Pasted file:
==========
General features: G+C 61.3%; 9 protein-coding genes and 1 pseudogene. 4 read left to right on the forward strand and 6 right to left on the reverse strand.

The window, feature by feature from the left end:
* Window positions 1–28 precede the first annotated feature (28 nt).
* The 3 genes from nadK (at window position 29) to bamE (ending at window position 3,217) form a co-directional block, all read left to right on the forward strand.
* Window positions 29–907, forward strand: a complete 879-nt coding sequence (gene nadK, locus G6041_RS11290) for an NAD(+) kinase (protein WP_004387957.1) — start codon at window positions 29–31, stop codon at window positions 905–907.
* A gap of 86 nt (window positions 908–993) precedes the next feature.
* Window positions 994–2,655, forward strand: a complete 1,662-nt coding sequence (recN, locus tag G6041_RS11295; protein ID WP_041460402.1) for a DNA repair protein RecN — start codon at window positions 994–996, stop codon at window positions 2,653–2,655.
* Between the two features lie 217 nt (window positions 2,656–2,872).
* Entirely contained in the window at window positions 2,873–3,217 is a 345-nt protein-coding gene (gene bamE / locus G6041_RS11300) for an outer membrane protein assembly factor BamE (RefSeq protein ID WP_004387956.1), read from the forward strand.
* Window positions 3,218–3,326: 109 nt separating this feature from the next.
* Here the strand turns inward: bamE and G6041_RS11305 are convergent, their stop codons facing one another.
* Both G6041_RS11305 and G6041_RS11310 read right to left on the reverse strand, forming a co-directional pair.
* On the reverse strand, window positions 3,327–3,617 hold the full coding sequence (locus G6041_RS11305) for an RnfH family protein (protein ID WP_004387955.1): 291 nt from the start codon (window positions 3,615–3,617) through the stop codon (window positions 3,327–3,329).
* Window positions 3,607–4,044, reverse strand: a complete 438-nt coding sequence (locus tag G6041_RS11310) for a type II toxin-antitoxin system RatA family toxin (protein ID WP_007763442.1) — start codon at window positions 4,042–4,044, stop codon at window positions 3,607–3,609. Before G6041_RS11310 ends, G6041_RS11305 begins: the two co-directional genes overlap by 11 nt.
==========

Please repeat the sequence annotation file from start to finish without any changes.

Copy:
General features: G+C 61.3%; 9 protein-coding genes and 1 pseudogene. 4 read left to right on the forward strand and 6 right to left on the reverse strand.

The window, feature by feature from the left end:
* Window positions 1–28 precede the first annotated feature (28 nt).
* The 3 genes from nadK (at window position 29) to bamE (ending at window position 3,217) form a co-directional block, all read left to right on the forward strand.
* Window positions 29–907, forward strand: a complete 879-nt coding sequence (gene nadK, locus G6041_RS11290) for an NAD(+) kinase (protein WP_004387957.1) — start codon at window positions 29–31, stop codon at window positions 905–907.
* A gap of 86 nt (window positions 908–993) precedes the next feature.
* Window positions 994–2,655, forward strand: a complete 1,662-nt coding sequence (recN, locus tag G6041_RS11295; protein ID WP_041460402.1) for a DNA repair protein RecN — start codon at window positions 994–996, stop codon at window positions 2,653–2,655.
* Between the two features lie 217 nt (window positions 2,656–2,872).
* Entirely contained in the window at window positions 2,873–3,217 is a 345-nt protein-coding gene (gene bamE / locus G6041_RS11300) for an outer membrane protein assembly factor BamE (RefSeq protein ID WP_004387956.1), read from the forward strand.
* Window positions 3,218–3,326: 109 nt separating this feature from the next.
* Here the strand turns inward: bamE and G6041_RS11305 are convergent, their stop codons facing one another.
* Both G6041_RS11305 and G6041_RS11310 read right to left on the reverse strand, forming a co-directional pair.
* On the reverse strand, window positions 3,327–3,617 hold the full coding sequence (locus G6041_RS11305) for an RnfH family protein (protein ID WP_004387955.1): 291 nt from the start codon (window positions 3,615–3,617) through the stop codon (window positions 3,327–3,329).
* Window positions 3,607–4,044, reverse strand: a complete 438-nt coding sequence (locus tag G6041_RS11310) for a type II toxin-antitoxin system RatA family toxin (protein ID WP_007763442.1) — start codon at window positions 4,042–4,044, stop codon at window positions 3,607–3,609. Before G6041_RS11310 ends, G6041_RS11305 begins: the two co-directional genes overlap by 11 nt.